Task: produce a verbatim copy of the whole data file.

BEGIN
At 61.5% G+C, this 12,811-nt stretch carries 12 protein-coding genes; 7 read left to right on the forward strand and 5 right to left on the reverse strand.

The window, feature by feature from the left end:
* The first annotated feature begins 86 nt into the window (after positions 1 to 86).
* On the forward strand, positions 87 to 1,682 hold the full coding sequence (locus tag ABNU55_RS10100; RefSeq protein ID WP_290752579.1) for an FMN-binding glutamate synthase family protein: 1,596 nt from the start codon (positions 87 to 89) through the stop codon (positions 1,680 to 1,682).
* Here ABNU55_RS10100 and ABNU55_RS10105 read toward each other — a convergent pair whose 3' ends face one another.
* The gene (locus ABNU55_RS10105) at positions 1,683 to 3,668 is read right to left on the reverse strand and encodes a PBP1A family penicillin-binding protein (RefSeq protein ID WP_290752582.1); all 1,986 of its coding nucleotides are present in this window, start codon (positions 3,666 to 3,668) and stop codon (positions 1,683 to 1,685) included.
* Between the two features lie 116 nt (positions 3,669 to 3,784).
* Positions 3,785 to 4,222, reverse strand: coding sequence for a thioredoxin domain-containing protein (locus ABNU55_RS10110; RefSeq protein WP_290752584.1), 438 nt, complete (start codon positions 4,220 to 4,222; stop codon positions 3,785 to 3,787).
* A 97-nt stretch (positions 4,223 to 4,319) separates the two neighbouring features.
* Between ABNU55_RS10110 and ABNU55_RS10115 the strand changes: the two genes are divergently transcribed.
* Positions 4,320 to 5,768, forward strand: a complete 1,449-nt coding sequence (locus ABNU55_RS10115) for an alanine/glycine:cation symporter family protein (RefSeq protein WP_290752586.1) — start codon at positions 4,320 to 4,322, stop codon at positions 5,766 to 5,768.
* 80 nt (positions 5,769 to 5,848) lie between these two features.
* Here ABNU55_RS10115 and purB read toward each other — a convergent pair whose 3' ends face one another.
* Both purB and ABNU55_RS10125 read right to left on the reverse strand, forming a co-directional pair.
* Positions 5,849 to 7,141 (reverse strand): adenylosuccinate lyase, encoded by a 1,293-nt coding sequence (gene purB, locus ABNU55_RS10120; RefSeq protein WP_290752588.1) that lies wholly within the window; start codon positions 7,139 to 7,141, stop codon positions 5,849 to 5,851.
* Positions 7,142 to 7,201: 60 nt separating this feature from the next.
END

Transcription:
At 61.5% G+C, this 12,811-nt stretch carries 12 protein-coding genes; 7 read left to right on the forward strand and 5 right to left on the reverse strand.

The window, feature by feature from the left end:
* The first annotated feature begins 86 nt into the window (after positions 1 to 86).
* On the forward strand, positions 87 to 1,682 hold the full coding sequence (locus tag ABNU55_RS10100; RefSeq protein ID WP_290752579.1) for an FMN-binding glutamate synthase family protein: 1,596 nt from the start codon (positions 87 to 89) through the stop codon (positions 1,680 to 1,682).
* Here ABNU55_RS10100 and ABNU55_RS10105 read toward each other — a convergent pair whose 3' ends face one another.
* The gene (locus ABNU55_RS10105) at positions 1,683 to 3,668 is read right to left on the reverse strand and encodes a PBP1A family penicillin-binding protein (RefSeq protein ID WP_290752582.1); all 1,986 of its coding nucleotides are present in this window, start codon (positions 3,666 to 3,668) and stop codon (positions 1,683 to 1,685) included.
* Between the two features lie 116 nt (positions 3,669 to 3,784).
* Positions 3,785 to 4,222, reverse strand: coding sequence for a thioredoxin domain-containing protein (locus ABNU55_RS10110; RefSeq protein WP_290752584.1), 438 nt, complete (start codon positions 4,220 to 4,222; stop codon positions 3,785 to 3,787).
* A 97-nt stretch (positions 4,223 to 4,319) separates the two neighbouring features.
* Between ABNU55_RS10110 and ABNU55_RS10115 the strand changes: the two genes are divergently transcribed.
* Positions 4,320 to 5,768, forward strand: a complete 1,449-nt coding sequence (locus ABNU55_RS10115) for an alanine/glycine:cation symporter family protein (RefSeq protein WP_290752586.1) — start codon at positions 4,320 to 4,322, stop codon at positions 5,766 to 5,768.
* 80 nt (positions 5,769 to 5,848) lie between these two features.
* Here ABNU55_RS10115 and purB read toward each other — a convergent pair whose 3' ends face one another.
* Both purB and ABNU55_RS10125 read right to left on the reverse strand, forming a co-directional pair.
* Positions 5,849 to 7,141 (reverse strand): adenylosuccinate lyase, encoded by a 1,293-nt coding sequence (gene purB, locus ABNU55_RS10120; RefSeq protein WP_290752588.1) that lies wholly within the window; start codon positions 7,139 to 7,141, stop codon positions 5,849 to 5,851.
* Positions 7,142 to 7,201: 60 nt separating this feature from the next.